Who says Bus Rapid Transit (BRT) can’t spur development? I know I’m probably in the minority, but I think a combination of attractive stations, modern vehicles, and real-time arrival information would be nearly as effective as a streetcar at spuring transit oriented development (TOD). I assume there would be cost savings associated with not building the tracks and overhead catenary wire. Maybe that savings would be enough to run the route all the way to OSU?
Euclid Corridor project helps drive $4 billion in Cleveland development
by Steven Litt / Plain Dealer Architecture Critic
Sunday February 10, 2008, 12:00 AM
Amid all the bad news about Cleveland’s economy, one big, positive number is sure to impress all but the most hardened cynics: $4.3 billion. That’s how much fresh investment — conservatively speaking — is being poured into the four-mile-long strip of land flanking Euclid Avenue, the city’s Main Street, between Public Square and University Circle.
…Private developers with proven records as doers, not speculators, are gearing up to start projects worth more than $1 billion along the corridor in the next five years or so. They include Douglas Price III, Nathan Zaremba, Ari and Richard Maron, and Gordon Priemer.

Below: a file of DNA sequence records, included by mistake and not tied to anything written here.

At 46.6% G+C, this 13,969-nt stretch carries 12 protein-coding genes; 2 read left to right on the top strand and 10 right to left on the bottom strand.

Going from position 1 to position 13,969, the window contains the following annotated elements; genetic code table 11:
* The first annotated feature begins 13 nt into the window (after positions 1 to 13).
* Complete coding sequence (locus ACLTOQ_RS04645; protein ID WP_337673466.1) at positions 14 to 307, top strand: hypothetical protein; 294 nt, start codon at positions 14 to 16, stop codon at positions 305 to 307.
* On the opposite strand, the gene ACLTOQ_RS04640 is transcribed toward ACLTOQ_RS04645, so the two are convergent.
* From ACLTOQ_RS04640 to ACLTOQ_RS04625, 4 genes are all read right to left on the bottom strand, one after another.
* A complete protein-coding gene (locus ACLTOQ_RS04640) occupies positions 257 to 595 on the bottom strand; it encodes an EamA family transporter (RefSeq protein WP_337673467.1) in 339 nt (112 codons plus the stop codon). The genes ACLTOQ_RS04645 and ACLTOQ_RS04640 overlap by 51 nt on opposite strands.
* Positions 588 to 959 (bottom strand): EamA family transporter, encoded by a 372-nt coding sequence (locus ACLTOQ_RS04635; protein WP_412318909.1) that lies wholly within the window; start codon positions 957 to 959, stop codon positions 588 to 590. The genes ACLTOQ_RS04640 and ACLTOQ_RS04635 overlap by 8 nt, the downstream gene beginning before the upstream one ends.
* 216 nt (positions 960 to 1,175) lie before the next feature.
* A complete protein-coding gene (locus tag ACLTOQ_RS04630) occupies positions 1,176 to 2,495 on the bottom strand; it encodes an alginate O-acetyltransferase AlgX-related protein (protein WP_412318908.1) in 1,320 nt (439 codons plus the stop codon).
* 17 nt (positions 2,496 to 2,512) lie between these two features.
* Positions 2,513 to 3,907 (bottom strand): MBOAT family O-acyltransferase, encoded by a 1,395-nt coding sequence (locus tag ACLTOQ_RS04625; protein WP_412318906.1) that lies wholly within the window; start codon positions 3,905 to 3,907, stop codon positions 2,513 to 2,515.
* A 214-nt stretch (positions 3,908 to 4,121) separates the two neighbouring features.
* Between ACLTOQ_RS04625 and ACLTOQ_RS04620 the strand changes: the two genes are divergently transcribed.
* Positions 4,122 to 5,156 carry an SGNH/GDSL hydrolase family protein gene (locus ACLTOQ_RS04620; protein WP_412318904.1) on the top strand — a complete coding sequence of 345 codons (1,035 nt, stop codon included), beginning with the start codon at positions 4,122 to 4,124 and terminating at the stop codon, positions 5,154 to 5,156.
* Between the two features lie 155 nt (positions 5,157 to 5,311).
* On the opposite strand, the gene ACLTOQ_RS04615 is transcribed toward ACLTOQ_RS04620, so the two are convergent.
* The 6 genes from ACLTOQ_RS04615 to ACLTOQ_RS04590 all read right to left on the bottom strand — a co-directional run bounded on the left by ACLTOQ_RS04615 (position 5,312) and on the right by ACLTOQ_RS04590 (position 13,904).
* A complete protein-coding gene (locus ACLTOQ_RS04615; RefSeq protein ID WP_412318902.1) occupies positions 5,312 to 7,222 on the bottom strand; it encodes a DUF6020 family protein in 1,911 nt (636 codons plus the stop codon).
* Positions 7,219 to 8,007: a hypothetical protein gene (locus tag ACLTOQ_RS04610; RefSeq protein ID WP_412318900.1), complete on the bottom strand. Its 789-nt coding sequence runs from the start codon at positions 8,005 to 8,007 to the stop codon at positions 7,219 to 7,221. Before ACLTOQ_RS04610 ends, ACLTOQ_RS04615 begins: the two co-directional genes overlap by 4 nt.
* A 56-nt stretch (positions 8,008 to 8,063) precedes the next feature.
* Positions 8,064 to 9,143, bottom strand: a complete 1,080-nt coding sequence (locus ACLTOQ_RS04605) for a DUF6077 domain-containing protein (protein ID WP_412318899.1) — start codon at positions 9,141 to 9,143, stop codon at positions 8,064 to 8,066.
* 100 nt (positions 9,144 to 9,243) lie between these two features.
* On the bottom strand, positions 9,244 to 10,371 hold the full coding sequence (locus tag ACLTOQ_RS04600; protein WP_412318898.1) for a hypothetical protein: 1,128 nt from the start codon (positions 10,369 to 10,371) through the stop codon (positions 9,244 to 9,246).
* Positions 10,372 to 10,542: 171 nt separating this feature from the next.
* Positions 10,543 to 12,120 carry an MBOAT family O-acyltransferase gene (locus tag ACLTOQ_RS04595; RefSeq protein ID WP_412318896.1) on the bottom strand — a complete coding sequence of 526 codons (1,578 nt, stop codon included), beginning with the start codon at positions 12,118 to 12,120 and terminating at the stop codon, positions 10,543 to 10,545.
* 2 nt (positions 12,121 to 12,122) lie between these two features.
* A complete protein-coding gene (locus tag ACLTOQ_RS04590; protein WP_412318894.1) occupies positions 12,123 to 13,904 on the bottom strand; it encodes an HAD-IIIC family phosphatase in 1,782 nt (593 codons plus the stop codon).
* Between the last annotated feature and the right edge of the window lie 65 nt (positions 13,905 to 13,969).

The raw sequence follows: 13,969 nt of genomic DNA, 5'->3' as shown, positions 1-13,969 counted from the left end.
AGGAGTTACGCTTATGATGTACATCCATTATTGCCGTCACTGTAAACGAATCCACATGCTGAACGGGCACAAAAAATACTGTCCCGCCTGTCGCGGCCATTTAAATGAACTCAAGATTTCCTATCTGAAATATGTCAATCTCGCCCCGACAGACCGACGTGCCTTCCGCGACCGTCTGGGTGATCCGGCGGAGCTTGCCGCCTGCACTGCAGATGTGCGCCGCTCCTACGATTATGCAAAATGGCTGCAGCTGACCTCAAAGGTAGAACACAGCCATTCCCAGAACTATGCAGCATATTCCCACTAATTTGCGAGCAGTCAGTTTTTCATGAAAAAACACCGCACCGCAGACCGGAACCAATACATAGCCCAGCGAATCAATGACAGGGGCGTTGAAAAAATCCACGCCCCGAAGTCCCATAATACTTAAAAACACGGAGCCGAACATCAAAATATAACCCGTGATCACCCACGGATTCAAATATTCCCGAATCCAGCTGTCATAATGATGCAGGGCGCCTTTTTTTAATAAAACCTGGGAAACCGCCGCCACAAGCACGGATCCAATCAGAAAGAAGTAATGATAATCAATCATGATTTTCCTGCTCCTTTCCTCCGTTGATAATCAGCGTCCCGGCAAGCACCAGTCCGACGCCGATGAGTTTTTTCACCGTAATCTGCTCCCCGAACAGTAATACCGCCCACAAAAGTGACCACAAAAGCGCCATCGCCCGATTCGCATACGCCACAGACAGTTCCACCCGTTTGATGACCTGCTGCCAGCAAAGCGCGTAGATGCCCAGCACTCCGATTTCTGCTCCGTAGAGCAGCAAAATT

The amounts they and nonprofit institutions are investing will easily dwarf the money spent by government and partners in the 1990s on sports stadiums and the Rock and Roll Hall of Fame and Museum.
One big reason for the energy is the Greater Cleveland Regional Transit Authority’s $200 million Euclid Corridor project, which is reshaping Euclid Avenue around a bus rapid transit line.
…Planning literature is packed with proof that streetcars and light rail inspire “transit-oriented development.” So far, it seems, bus rapid transit is doing the same in Cleveland.
The $4.3 billion figure cited above is based on news stories and interviews with developers. It doesn’t include the $200 million Euclid Corridor project itself. Nor does it include projects such as developer Scott Wolstein’s upcoming $400 million redevelopment on the east bank of the Flats, or Robert Stark’s proposed $1.5 billion development in the Warehouse District.
Nevertheless, the numbers are adding up quickly as momentum builds.
“Every day, more projects are being planned,” Goldberg said. “At a certain point, you reach a critical mass and it becomes self-sustaining.”